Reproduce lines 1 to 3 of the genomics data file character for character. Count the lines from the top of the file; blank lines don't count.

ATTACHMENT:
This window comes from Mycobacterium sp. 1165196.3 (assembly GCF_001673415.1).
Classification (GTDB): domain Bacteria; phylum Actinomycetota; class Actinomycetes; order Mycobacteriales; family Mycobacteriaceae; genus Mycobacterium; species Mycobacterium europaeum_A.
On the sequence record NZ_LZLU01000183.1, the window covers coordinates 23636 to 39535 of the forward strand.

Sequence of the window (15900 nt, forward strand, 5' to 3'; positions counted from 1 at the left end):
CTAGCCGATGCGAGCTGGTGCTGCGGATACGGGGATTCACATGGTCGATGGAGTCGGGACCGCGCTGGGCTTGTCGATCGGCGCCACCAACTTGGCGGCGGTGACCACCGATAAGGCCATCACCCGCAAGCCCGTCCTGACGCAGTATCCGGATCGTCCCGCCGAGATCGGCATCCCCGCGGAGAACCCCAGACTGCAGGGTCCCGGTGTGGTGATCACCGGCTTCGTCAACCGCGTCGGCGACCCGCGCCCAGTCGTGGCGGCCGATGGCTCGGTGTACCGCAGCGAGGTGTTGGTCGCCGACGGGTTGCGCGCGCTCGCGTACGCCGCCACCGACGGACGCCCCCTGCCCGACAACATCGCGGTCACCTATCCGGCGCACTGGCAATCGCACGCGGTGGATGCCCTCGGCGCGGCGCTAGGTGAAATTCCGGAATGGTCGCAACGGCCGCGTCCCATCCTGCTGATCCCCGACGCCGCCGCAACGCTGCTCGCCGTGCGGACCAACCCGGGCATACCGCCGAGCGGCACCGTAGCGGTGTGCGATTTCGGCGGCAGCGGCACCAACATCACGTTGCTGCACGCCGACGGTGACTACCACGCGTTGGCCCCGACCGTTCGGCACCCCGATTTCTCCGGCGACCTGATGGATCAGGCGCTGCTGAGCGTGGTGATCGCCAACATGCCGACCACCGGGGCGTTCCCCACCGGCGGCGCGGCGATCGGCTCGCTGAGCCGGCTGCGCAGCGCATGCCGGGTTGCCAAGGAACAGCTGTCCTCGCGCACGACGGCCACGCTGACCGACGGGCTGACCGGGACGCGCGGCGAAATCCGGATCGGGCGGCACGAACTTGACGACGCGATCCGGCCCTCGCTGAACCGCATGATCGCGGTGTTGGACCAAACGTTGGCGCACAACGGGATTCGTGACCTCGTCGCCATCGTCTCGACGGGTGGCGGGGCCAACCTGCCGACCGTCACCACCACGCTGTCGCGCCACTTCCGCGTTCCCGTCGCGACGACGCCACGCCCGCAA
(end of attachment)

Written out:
This window comes from Mycobacterium sp. 1165196.3 (assembly GCF_001673415.1).
Classification (GTDB): domain Bacteria; phylum Actinomycetota; class Actinomycetes; order Mycobacteriales; family Mycobacteriaceae; genus Mycobacterium; species Mycobacterium europaeum_A.
On the sequence record NZ_LZLU01000183.1, the window covers coordinates 23636 to 39535 of the forward strand.